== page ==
Salting the Earth

Posted: January 13, 2012 in Education, Environment, History
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Chicago just had its first seasonal snowfall of any significance, and the first reaction of residents, businesses, and IDOT is to haul out their snow blowers, snowplows, and salt broadcasters. Considering how modest the snowfall was, only 4.5 to 6.5 inches in most areas (but up to 7 or 8 inches in a few), it was almost hysterical overkill. Perhaps the memory of last year’s blizzard, dubbed Snowmageddon or Snowpocalypse, was to blame. No matter. What matters is that with each new snowfall and each winter, more and more salt is scattered onto sidewalks and roadways. The Chicago Loop in particular becomes several square miles of salt-encrusted concrete and pavement lest anyone slip, fall down, go boom, and litigate. I’m not especially concerned over my ruined shoes or deteriorating sidewalks and roadways. They’re impermanent anyway. Rather, my concern is that over a period of years, we’re literally salting the earth — something far more permanent. (The IDOT link above reports that “Last year, the agency spent $84.6 million on snow removal and spread 562,220 tons of salt.” That may sound like pride but should read as horror.)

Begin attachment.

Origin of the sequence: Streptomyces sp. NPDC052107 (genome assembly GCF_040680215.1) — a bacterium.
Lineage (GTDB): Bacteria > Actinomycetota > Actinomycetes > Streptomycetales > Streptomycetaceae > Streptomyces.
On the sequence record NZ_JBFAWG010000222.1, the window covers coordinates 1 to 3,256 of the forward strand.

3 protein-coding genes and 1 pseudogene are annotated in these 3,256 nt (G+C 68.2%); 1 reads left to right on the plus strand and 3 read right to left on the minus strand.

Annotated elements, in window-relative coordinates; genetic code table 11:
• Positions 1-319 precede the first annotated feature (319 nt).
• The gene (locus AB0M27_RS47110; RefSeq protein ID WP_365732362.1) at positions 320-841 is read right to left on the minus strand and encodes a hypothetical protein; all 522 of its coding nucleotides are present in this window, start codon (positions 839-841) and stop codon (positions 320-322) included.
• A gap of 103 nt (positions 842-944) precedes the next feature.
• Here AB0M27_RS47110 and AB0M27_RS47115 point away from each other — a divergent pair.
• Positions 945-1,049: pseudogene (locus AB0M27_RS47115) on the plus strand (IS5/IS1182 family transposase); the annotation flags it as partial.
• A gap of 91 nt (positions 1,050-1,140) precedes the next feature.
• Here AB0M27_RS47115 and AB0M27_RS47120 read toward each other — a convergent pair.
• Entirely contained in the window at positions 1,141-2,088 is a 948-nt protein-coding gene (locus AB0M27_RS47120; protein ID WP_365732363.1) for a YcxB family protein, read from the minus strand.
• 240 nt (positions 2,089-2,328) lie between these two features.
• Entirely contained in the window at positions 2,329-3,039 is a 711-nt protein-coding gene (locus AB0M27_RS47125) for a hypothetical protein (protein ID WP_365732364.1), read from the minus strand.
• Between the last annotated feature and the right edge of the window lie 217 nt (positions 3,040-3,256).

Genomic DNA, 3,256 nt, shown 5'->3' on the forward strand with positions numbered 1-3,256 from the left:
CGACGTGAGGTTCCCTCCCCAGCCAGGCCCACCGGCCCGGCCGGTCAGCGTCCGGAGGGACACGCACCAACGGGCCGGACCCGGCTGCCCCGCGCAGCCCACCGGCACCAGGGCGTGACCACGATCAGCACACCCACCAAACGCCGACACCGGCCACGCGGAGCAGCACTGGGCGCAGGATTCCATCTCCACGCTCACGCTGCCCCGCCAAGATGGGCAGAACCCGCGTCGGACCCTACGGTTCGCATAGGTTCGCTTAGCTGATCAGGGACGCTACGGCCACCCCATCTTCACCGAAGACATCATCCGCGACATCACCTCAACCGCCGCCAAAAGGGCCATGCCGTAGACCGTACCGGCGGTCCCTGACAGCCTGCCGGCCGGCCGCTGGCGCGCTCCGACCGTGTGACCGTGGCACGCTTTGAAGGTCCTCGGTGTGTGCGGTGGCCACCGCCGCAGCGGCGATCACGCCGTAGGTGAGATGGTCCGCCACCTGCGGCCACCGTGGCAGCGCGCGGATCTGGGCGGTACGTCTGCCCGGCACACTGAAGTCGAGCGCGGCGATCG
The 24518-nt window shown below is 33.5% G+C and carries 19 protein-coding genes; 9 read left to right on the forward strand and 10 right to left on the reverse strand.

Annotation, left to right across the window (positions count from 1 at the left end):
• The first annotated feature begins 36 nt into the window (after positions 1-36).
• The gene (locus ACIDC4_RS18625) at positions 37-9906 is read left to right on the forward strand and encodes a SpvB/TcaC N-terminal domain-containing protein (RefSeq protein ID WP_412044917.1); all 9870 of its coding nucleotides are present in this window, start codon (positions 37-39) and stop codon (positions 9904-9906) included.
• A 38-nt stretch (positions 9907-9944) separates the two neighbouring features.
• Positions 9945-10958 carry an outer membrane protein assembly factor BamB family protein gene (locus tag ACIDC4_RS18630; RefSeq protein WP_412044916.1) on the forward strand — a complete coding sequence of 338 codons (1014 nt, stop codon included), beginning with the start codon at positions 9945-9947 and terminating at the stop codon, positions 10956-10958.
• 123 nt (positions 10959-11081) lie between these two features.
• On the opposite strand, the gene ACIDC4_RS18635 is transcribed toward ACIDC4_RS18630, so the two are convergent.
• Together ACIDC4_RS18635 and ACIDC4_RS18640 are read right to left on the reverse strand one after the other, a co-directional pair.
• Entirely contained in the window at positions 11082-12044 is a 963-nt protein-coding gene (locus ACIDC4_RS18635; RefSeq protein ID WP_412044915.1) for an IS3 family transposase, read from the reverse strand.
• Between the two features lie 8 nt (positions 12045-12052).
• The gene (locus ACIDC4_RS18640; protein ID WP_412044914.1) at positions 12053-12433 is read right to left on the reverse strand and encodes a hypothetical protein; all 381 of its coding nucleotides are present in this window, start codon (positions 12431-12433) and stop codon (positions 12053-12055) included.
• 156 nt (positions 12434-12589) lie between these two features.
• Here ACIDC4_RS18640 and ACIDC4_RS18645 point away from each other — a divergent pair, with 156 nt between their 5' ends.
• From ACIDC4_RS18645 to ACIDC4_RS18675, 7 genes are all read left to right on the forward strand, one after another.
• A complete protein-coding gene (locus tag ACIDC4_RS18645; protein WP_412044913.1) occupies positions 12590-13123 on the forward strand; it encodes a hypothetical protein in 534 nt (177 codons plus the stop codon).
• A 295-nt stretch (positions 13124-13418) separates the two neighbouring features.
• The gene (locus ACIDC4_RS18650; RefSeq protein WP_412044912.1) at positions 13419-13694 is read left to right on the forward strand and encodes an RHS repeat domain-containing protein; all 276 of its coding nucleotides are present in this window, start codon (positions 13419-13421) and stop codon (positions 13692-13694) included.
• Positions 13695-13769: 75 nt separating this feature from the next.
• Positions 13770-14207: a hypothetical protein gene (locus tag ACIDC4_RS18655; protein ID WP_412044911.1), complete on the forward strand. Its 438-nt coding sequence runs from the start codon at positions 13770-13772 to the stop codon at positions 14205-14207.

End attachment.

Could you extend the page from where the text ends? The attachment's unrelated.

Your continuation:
Sowing with salt was a practice in ancient warfare meant to destroy the soils of a conquered city or country to make it impossible for the conquered to grow food — a particularly nasty way of adding insult to injury. In the modern world, it’s occurring with alarming regularity due to a variety of factors. Plenty of information is out there to be had about salinization (see for example here, here, and here, the last of which appears to be pretty extensive), but do we learn from our mistakes and make the necessary adjustments? Don’t bother responding to that question; everyone already knows the answer. The numbers of ways we continue to insult our injured planet just keep mounting.

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